Horror flicks and sex go together like romantic comedies and crap. A terror movie can be rated "Nun," "Curious Schoolboy," "Chick After 8 Beers" or "Paris Hilton." Night of the Living Dead is a "Curious Schoolboy." There's a naked zombie walking around. Sure, that isn't much, but it doesn't take much for a "curious schoolboy" to become ... um ... "interested."
When Should it Crash the Halloween Party?
Now. Later. Over and over again. This movie is to Halloween what Santa Claus is to Christmas. If it's not already an annual tradition in your household, make it one.
Will You Hate Yourself in the Morning?
Waking up from a night of partying can be downright depressing. Waking up with a cheap horror movie in your DVD player can feel like "Sex With a Hotty," "Sex With Someone in Your League," "Sex With Your Sister" or "Sex With a Sheep." Night of the Living Dead is like having "Sex With a Hotty." Imagine the hottest person alive. Then imagine she/he has a twin sister/brother. Now imagine yourself in the middle of a hotty sandwich. Night of the Living Dead is that good! George A. Romero and John Russo were just trying to make a movie on the cheap, to play at drive-in theaters. What they ended up creating is one of the best films ever made, and possibly the most influential horror movie of all time. This is right up there with the old Universal black and whites. For co-writing the screenplay and directing this film, George A. Romero has earned a spot right next to Edgar Allen Poe, Mary Shelley, Alfred Hitchcock and Bram Stoker. I've probably watched this movie over 50 times, and it never gets old. The horrible sounds made as Karen knifes her mother to death still send chills up my spine. And that opening scene, what a masterpiece of the macabre. "They're coming to get you, Barbara!" The only thing that could top the first five minutes is the last three. I can't imagine the balls Russo and Romero must have had when they wrote this ending. The first time I saw the movie, as a kid, I nearly collapsed in disbelief, and to this day it's the only horror movie that's made me cry. "That's another one for the fire." The movie was written as a social commentary on Civil Rights. It was one of the first, if not thee first, movies to have a black man (Duane Jones) as the lead and never mention his race. Today it works just as well as commentary on terrorism, pandemics, religious paranoia ("This is like the flood that happened during Noah's time, or the destruction of Sodom and Gomorrah! We are being punished for our sins! The dead are rising, and Judgment Day is upon us!) and, yes, civil rights (the disaster in New Orleans proved we haven't really made much progress in the last 40 years). Night of the Living Dead was an unprecedented film and it broke ground and paved the way for hundreds of horror movies to follow. Nearly 40 years later, and it's still unmatched. This is my favorite horror flick, and if anything comes out of the arduous task of watching 31 horror movies in 31 days and reviewing each of them (a much tougher job than I expected, especially having to write regular reviews for new movies, at the same time), it's that even one person will buy this movie, see it for the first time and cherish it forever.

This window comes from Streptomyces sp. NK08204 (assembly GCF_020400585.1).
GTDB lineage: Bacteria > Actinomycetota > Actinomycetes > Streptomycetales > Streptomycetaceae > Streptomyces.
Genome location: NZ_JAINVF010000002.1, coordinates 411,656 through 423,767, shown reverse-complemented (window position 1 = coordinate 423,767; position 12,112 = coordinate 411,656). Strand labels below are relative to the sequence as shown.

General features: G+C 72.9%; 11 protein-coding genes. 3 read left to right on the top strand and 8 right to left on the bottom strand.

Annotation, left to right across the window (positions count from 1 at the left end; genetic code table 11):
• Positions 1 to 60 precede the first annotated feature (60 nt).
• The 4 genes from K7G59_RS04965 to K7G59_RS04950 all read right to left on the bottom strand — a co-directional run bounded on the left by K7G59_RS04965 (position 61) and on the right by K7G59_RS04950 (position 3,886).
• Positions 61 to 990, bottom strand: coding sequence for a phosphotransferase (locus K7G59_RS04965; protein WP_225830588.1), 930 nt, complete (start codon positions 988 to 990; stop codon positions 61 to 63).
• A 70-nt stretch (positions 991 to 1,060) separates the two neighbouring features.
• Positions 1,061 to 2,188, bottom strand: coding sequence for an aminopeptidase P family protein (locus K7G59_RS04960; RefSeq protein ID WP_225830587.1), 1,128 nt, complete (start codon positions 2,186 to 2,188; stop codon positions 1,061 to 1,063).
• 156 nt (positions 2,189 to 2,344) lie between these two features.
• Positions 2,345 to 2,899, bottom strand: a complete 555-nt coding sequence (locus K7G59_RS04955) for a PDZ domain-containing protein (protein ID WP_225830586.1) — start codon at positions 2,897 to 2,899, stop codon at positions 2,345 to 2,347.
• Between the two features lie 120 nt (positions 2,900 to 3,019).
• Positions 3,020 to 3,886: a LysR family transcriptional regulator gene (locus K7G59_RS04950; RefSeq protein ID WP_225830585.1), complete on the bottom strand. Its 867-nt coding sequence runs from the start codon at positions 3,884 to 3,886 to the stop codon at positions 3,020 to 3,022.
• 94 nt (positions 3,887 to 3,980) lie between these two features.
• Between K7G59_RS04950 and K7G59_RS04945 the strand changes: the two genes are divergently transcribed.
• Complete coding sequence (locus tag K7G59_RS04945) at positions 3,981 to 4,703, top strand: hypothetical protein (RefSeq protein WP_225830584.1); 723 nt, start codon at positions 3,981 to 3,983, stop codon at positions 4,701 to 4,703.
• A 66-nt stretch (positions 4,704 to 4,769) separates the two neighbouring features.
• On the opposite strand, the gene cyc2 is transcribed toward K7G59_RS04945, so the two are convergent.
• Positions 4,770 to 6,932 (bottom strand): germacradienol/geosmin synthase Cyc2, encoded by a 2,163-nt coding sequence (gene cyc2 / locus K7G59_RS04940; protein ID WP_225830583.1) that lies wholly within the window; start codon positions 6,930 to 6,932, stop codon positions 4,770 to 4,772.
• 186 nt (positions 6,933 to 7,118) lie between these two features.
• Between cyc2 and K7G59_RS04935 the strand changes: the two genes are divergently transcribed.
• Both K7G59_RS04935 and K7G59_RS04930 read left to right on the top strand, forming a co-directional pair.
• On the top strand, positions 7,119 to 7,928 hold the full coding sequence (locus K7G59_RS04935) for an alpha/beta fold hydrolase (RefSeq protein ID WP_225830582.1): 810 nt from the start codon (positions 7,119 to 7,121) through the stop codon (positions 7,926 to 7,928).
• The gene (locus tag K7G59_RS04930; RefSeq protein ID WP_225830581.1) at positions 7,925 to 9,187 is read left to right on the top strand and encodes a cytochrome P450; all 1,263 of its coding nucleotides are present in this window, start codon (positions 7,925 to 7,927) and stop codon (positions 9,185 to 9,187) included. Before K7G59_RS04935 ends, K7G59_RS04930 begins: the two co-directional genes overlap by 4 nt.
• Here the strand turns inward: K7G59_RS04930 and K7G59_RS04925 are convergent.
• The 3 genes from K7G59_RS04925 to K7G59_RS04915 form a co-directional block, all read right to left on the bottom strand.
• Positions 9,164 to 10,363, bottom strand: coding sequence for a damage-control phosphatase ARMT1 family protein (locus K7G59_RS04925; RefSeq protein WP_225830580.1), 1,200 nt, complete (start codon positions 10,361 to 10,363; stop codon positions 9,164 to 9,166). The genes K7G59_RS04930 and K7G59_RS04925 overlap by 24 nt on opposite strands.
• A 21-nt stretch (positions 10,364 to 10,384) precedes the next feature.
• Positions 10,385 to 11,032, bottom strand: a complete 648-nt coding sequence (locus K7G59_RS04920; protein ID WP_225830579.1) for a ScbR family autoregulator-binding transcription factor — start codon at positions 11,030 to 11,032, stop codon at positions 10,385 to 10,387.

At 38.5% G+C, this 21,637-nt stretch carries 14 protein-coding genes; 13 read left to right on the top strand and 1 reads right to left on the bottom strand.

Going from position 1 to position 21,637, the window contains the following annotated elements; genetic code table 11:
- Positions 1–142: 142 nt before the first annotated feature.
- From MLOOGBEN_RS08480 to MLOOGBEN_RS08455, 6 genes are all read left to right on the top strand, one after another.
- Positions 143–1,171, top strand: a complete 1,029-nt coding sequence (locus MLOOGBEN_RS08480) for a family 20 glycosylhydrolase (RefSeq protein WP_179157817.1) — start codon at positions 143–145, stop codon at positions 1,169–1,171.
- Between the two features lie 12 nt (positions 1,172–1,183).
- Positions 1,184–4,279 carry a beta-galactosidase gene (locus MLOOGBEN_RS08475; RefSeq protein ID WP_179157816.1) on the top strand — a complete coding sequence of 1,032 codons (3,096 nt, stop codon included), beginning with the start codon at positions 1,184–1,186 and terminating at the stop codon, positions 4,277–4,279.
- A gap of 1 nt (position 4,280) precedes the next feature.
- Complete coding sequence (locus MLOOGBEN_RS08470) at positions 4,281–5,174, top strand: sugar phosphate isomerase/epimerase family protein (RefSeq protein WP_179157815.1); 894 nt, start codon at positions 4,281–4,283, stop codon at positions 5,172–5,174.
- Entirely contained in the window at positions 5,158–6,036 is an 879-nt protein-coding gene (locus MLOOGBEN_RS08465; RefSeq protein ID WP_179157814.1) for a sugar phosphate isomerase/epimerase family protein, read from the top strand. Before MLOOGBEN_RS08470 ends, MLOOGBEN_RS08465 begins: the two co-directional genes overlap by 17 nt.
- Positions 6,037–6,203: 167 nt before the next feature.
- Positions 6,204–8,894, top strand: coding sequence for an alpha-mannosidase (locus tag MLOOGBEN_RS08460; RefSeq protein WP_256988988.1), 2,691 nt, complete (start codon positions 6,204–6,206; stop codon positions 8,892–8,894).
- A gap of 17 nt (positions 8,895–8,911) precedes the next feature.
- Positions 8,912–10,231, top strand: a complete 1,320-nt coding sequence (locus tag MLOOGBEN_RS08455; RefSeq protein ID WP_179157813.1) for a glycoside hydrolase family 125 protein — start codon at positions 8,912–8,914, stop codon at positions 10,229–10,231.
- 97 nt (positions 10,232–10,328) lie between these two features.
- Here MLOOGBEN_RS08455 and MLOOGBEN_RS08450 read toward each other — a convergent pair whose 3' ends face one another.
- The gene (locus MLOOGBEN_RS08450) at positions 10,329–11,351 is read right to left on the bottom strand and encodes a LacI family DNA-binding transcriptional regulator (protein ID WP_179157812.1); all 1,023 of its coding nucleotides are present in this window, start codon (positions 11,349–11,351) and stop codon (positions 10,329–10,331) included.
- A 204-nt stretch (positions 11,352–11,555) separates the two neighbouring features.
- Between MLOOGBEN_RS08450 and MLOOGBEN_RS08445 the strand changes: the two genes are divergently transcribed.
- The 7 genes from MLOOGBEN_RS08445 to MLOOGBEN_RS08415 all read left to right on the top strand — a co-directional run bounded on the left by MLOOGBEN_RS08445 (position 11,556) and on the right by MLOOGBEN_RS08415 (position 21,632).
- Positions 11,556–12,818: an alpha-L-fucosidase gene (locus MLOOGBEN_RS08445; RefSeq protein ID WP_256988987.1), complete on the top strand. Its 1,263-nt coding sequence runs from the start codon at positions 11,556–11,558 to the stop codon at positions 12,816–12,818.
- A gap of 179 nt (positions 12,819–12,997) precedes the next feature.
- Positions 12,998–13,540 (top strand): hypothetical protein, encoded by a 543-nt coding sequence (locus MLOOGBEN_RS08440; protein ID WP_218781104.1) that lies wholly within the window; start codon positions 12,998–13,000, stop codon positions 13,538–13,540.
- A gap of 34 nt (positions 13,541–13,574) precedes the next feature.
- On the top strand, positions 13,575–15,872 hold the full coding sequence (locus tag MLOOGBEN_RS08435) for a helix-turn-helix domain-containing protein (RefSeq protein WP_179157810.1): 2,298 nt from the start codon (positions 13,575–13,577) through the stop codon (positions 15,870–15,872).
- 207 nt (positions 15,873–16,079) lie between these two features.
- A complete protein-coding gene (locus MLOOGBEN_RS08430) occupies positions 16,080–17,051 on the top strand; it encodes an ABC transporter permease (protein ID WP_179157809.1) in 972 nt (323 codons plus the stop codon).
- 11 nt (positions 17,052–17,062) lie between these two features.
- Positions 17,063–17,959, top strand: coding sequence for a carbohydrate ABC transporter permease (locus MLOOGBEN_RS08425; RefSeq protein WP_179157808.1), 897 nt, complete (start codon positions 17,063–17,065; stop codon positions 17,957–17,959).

"Now you'd better watch this
and try to understand what's going on."
-Harry Cooper, Night of the Living Dead
Help keep the Cerebellum
Juicy (IE - Online), order
this movie on DVD today!
This is the Millennium Edition
DVD of Night of the Living
Dead, packed full of extras,
including commentary by
George A. Romero, himself!
<<<Back to Movie # 17|Forward to movie # 14>>>
Fellow horror hound? Have any comments on this film? Recommendations for the list? Email Alex!
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Land of the Dead